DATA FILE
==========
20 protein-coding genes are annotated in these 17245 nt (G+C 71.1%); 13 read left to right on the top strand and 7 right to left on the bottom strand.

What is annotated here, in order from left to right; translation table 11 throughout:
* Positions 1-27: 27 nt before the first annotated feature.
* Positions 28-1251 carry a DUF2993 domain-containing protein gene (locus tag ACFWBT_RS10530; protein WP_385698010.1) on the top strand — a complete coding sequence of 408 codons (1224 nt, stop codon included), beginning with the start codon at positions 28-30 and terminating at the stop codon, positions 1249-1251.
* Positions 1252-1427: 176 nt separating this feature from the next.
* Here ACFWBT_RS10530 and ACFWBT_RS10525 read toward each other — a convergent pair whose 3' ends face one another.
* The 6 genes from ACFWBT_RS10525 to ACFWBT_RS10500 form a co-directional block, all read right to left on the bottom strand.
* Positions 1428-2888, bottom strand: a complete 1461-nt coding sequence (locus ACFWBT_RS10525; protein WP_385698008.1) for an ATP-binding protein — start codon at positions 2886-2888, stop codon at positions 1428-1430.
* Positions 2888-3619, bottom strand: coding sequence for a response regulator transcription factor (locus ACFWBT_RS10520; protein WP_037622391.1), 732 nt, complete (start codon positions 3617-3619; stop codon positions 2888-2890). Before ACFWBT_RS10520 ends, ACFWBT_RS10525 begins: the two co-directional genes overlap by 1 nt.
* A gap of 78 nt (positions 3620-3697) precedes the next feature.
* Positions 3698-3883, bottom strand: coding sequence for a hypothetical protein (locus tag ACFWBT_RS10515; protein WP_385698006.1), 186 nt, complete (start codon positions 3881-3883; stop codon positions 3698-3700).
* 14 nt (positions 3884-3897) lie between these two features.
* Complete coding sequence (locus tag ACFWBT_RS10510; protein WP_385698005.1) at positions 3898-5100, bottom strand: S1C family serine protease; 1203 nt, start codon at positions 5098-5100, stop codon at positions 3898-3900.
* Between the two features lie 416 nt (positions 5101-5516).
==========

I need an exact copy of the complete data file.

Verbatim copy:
20 protein-coding genes are annotated in these 17245 nt (G+C 71.1%); 13 read left to right on the top strand and 7 right to left on the bottom strand.

What is annotated here, in order from left to right; translation table 11 throughout:
* Positions 1-27: 27 nt before the first annotated feature.
* Positions 28-1251 carry a DUF2993 domain-containing protein gene (locus tag ACFWBT_RS10530; protein WP_385698010.1) on the top strand — a complete coding sequence of 408 codons (1224 nt, stop codon included), beginning with the start codon at positions 28-30 and terminating at the stop codon, positions 1249-1251.
* Positions 1252-1427: 176 nt separating this feature from the next.
* Here ACFWBT_RS10530 and ACFWBT_RS10525 read toward each other — a convergent pair whose 3' ends face one another.
* The 6 genes from ACFWBT_RS10525 to ACFWBT_RS10500 form a co-directional block, all read right to left on the bottom strand.
* Positions 1428-2888, bottom strand: a complete 1461-nt coding sequence (locus ACFWBT_RS10525; protein WP_385698008.1) for an ATP-binding protein — start codon at positions 2886-2888, stop codon at positions 1428-1430.
* Positions 2888-3619, bottom strand: coding sequence for a response regulator transcription factor (locus ACFWBT_RS10520; protein WP_037622391.1), 732 nt, complete (start codon positions 3617-3619; stop codon positions 2888-2890). Before ACFWBT_RS10520 ends, ACFWBT_RS10525 begins: the two co-directional genes overlap by 1 nt.
* A gap of 78 nt (positions 3620-3697) precedes the next feature.
* Positions 3698-3883, bottom strand: coding sequence for a hypothetical protein (locus tag ACFWBT_RS10515; protein WP_385698006.1), 186 nt, complete (start codon positions 3881-3883; stop codon positions 3698-3700).
* 14 nt (positions 3884-3897) lie between these two features.
* Complete coding sequence (locus tag ACFWBT_RS10510; protein WP_385698005.1) at positions 3898-5100, bottom strand: S1C family serine protease; 1203 nt, start codon at positions 5098-5100, stop codon at positions 3898-3900.
* Between the two features lie 416 nt (positions 5101-5516).